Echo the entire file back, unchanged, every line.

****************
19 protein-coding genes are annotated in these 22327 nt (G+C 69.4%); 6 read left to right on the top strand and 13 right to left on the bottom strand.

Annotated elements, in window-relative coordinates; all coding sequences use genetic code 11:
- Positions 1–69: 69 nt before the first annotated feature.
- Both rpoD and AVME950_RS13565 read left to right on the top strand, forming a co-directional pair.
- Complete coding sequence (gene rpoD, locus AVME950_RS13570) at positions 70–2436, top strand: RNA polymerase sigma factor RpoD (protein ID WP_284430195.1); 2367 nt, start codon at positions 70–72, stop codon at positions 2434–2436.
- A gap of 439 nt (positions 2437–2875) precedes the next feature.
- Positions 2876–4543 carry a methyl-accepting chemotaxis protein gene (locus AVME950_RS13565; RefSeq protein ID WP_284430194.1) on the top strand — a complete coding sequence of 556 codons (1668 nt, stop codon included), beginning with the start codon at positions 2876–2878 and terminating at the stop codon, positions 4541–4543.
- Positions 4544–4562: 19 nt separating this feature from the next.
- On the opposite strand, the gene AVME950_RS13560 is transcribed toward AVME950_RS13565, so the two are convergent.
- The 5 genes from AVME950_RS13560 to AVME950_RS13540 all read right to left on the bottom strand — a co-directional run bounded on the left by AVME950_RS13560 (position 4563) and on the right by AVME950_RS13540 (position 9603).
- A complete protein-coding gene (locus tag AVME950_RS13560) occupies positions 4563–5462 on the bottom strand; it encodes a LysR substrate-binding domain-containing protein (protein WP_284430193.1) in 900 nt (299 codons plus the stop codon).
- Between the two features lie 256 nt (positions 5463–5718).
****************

19 protein-coding genes are annotated in these 22327 nt (G+C 69.4%); 6 read left to right on the top strand and 13 right to left on the bottom strand.

Annotated elements, in window-relative coordinates; all coding sequences use genetic code 11:
- Positions 1–69: 69 nt before the first annotated feature.
- Both rpoD and AVME950_RS13565 read left to right on the top strand, forming a co-directional pair.
- Complete coding sequence (gene rpoD, locus AVME950_RS13570) at positions 70–2436, top strand: RNA polymerase sigma factor RpoD (protein ID WP_284430195.1); 2367 nt, start codon at positions 70–72, stop codon at positions 2434–2436.
- A gap of 439 nt (positions 2437–2875) precedes the next feature.
- Positions 2876–4543 carry a methyl-accepting chemotaxis protein gene (locus AVME950_RS13565; RefSeq protein ID WP_284430194.1) on the top strand — a complete coding sequence of 556 codons (1668 nt, stop codon included), beginning with the start codon at positions 2876–2878 and terminating at the stop codon, positions 4541–4543.
- Positions 4544–4562: 19 nt separating this feature from the next.
- On the opposite strand, the gene AVME950_RS13560 is transcribed toward AVME950_RS13565, so the two are convergent.
- The 5 genes from AVME950_RS13560 to AVME950_RS13540 all read right to left on the bottom strand — a co-directional run bounded on the left by AVME950_RS13560 (position 4563) and on the right by AVME950_RS13540 (position 9603).
- A complete protein-coding gene (locus tag AVME950_RS13560) occupies positions 4563–5462 on the bottom strand; it encodes a LysR substrate-binding domain-containing protein (protein WP_284430193.1) in 900 nt (299 codons plus the stop codon).
- Between the two features lie 256 nt (positions 5463–5718).